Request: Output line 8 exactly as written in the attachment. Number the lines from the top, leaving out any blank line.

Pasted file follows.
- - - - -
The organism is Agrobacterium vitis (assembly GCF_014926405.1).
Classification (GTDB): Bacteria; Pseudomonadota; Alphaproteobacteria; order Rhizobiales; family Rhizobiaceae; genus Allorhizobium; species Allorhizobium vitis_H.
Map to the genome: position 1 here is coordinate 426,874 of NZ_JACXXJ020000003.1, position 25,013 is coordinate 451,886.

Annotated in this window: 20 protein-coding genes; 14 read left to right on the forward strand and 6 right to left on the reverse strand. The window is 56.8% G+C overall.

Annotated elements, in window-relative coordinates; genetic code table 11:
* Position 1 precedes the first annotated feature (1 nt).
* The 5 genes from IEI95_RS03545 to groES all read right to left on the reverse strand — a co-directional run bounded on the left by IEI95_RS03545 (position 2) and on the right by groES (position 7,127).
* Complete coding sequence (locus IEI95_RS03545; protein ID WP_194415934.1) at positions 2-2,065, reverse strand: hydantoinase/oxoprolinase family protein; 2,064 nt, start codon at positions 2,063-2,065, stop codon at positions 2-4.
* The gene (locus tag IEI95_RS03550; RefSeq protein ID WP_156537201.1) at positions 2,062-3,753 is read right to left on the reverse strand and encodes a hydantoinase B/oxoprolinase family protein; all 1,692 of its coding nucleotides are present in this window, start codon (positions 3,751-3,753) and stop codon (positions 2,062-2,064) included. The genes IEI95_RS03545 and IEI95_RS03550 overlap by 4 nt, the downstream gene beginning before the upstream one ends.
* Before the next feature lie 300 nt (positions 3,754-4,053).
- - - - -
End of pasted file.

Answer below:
* Complete coding sequence (locus IEI95_RS03545; protein ID WP_194415934.1) at positions 2-2,065, reverse strand: hydantoinase/oxoprolinase family protein; 2,064 nt, start codon at positions 2,063-2,065, stop codon at positions 2-4.